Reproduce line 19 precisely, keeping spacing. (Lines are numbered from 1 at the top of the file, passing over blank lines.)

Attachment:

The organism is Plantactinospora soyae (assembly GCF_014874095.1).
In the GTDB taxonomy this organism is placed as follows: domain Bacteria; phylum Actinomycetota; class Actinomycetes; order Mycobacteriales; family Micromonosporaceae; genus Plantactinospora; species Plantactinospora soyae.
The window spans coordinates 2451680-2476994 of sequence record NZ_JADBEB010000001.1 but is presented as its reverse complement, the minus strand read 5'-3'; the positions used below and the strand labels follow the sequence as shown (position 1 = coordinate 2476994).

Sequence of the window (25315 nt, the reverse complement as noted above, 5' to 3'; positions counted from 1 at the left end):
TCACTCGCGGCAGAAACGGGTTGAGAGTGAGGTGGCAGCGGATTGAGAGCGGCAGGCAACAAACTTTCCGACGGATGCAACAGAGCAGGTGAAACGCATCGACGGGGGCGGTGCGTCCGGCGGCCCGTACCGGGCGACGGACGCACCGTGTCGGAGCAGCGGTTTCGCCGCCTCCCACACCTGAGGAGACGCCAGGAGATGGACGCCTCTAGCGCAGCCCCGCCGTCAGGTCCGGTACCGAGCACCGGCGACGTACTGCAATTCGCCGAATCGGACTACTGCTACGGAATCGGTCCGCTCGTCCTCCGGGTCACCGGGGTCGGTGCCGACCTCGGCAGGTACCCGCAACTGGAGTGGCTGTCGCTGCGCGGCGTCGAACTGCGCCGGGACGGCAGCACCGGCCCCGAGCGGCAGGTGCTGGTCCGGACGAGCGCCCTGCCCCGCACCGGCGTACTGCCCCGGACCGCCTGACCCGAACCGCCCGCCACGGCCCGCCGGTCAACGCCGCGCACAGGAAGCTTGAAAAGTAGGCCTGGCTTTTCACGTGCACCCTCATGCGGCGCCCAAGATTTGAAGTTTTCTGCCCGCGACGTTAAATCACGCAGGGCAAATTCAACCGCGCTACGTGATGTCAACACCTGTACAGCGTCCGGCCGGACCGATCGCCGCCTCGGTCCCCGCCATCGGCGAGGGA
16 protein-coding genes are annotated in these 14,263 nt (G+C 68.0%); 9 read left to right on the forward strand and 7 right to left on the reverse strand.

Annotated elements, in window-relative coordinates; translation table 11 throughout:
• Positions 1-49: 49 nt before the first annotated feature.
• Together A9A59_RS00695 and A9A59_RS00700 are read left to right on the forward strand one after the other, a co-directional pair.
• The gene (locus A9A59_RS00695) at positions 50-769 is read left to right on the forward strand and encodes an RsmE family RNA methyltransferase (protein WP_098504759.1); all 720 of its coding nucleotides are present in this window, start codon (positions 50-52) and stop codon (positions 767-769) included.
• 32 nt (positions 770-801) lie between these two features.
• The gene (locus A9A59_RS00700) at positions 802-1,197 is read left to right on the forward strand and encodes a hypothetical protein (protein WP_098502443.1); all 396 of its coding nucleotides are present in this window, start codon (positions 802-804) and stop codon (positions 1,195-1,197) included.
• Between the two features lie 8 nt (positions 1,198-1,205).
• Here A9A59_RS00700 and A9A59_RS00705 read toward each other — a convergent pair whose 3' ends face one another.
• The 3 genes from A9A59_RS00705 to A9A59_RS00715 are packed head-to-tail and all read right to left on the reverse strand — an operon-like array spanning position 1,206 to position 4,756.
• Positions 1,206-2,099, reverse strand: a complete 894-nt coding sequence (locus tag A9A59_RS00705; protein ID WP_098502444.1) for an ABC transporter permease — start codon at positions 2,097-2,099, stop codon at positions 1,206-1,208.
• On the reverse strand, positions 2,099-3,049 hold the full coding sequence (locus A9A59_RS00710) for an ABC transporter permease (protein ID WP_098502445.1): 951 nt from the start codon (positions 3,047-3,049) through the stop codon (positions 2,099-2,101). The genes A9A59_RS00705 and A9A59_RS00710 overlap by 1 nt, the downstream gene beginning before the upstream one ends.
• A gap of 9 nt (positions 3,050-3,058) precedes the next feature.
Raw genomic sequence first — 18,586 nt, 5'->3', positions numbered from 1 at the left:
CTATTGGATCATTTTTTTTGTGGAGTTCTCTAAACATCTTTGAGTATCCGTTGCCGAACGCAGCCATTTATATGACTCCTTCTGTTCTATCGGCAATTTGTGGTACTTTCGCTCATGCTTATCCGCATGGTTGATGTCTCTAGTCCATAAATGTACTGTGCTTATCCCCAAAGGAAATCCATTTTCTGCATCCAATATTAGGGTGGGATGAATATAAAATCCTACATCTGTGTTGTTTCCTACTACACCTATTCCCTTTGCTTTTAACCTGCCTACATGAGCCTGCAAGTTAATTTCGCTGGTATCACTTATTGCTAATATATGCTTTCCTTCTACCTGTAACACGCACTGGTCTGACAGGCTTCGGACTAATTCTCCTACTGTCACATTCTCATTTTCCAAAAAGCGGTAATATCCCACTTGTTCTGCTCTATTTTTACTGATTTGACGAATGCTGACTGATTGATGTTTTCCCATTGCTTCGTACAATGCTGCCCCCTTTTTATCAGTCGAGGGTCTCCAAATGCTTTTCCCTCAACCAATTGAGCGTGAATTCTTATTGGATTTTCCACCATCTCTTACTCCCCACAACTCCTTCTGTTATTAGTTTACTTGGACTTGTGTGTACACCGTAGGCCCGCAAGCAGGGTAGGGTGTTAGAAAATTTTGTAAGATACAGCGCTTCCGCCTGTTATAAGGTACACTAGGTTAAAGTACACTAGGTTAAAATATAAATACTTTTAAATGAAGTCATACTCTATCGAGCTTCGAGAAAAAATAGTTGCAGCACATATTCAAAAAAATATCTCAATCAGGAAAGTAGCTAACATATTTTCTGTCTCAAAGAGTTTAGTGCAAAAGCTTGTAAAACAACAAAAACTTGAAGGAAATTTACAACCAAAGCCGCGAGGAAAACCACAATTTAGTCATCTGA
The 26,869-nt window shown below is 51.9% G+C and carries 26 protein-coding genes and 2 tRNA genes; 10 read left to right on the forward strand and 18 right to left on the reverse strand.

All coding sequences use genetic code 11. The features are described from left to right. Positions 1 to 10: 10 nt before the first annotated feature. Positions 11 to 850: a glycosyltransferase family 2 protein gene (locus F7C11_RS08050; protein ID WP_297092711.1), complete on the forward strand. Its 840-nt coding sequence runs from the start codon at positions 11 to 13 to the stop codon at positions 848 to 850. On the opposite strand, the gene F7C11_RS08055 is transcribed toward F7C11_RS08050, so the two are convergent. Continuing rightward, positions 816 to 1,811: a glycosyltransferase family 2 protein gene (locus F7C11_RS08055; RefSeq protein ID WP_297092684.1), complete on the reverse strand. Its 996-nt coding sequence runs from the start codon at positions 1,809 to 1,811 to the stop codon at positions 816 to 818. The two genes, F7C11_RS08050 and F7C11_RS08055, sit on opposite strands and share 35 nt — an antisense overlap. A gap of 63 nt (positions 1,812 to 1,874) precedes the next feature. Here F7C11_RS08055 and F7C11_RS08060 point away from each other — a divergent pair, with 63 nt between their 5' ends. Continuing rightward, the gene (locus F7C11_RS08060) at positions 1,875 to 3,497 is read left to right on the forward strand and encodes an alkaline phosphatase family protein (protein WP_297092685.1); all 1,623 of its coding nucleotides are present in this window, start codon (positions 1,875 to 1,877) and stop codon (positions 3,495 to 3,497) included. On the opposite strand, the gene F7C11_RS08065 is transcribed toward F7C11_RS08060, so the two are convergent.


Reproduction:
Raw genomic sequence first — 18,586 nt, 5'->3', positions numbered from 1 at the left: